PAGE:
• In 2011, the survivors of a 1997 massacre by Mexican paramilitary groups sued former Mexican President Ernesto Zedillo alleging that he was responsible for the attack. At the time, Zedillo was a scholar at Yale University. “The State Department said Mr. Zedillo should have immunity because the suit, filed in federal court in Connecticut, concerned actions taken in his official capacity … ‘The complaint is predicated on former President Zedillo’s actions as president, not private conduct,’ Harold Hongju Koh, a State Department legal adviser and a professor at Yale Law School, wrote in a letter accompanying the filing. He said that the complaint’s ‘generalized allegations’ did not give the department any reason to rule differently.” Source: Randal C. Archibold, S. Moves to Grant Former Mexican President Immunity in Suit, The New York Times, Sept. 8, 2012.
  • Harold Koh “had set his own legal standard to justify the targeted killing of a U.S. citizen: He felt that Awlaki would have to be shown to be ‘evil,’ with iron-clad intelligence to prove it. After absorbing the chilling intel, which included multiple bombing plots and elaborate plans to attack Americans with ricin and cyanide, Koh concluded that Awlaki was not just evil; he was ‘satanic.’” See Daniel Klaidman, “John Brennan and the Drone Consensus,’ The Daily Beast, 9 February 2013; and Jeremy Scahill, Dirty Wars: The World is a Battlefield (2013), p. 371.
  • On June 15, 2010, Mr. Koh reported the following during a special briefing on the outcome of the ICC Conference on the Crime of Aggression:

“We think that . . . the outcome protected our vital interests. The court cannot exercise jurisdiction over the crime of aggression without a further decision to take place sometime after January 1st, 2017. The [ICC] prosecutor cannot charge nationals of non-state parties, including U.S. nationals, with a crime of aggression. No U.S. national can be prosecuted for aggression so long as the U.S. remains a non–state party. And if we were to become a state party, we’d still have the option to opt out from having our nationals prosecuted for aggression. So we ensure total protection for our Armed Forces and other U.S. nationals going forward.”

“If the Security Council did not make a determination that aggression had occurred, the prosecutor would have to offer a reasonable basis for investigating the crime under a definition that’s been clarified by understandings we suggested. The prosecution would have to get a majority vote of six judges of the court’s pretrial division. The Security Council would still, at that point, have the authority to stop the prosecution with a red light Chapter 7 resolution disapproving the resolution. And as I said, the channel would not apply to nationals of non–state parties or any non-consenting state party who opted out.”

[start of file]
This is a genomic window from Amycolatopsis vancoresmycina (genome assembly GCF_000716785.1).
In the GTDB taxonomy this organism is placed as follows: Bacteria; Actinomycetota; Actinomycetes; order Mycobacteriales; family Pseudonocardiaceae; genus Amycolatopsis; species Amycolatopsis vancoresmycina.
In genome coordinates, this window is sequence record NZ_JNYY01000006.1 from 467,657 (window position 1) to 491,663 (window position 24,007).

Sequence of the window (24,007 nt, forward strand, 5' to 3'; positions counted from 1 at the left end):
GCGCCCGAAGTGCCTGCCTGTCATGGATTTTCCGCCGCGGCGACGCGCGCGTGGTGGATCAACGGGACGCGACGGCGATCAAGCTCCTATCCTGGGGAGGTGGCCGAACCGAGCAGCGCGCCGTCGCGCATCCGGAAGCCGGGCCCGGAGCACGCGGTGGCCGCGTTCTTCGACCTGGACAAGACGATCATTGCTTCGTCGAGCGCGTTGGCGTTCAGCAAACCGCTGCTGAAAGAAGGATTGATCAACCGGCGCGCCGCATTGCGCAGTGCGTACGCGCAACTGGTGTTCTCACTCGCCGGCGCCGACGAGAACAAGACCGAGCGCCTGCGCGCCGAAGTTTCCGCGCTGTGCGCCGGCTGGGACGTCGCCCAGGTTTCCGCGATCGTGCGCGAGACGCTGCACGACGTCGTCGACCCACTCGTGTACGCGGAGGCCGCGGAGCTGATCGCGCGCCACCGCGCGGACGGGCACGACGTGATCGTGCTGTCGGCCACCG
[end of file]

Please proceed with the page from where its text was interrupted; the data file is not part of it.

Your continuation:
“The big picture going forward, I think we should keep in mind, is that as the country of Nuremberg prosecutor Justice Jackson, we are the only country that has successfully prosecuted the crime of aggression at Nuremberg and Tokyo. Of course, we do not commit aggression and the chances are extremely remote that a prosecution on this crime will, at some point in the distant future, affect us negatively.”

“So to paraphrase Churchill, this is not the end, it was not the beginning of the end, but it did feel like the end of the beginning of the U.S’s 12-year relationship with this court. After 12 years, I think we have reset the default on the U.S. relationship with the court from hostility to positive engagement. In this case, principal engagement worked to protect our interest, to improve the outcome, and to bring us renewed international goodwill.”

Source: “US Engagement With the ICC and the Outcome of the Recently Conducted Review Conference,” Special Briefing by Harold Hongju Koh, Legal Advisor U.S. Department of State, and Stephen J. Rapp, Ambassador-at-Large for War Crimes Issues, Washington, DC, June 15, 2010.

  • On November 5, 2010, Koh was one of the 30 officials representing the United States during a meeting of the UN Human Rights Council in Geneva. As journalist Mark Tran from The Guardian reports, the US delegation “was forced to listen to repeated calls for the US to put an end to the death penalty.” Koh then defended the U.S. by claiming that “capital punishment was a subject of vigorous debate and litigation in the US and was applied for in only the most serious crimes.” He resumed his statement on the death penalty by reiterating its legality. In his own words, “International human rights law does not bar it per se.” Source: Mark Tran, “UN Human Rights Council Urges US to End Death Penalty,” The Guardian, Nov. 5, 2010.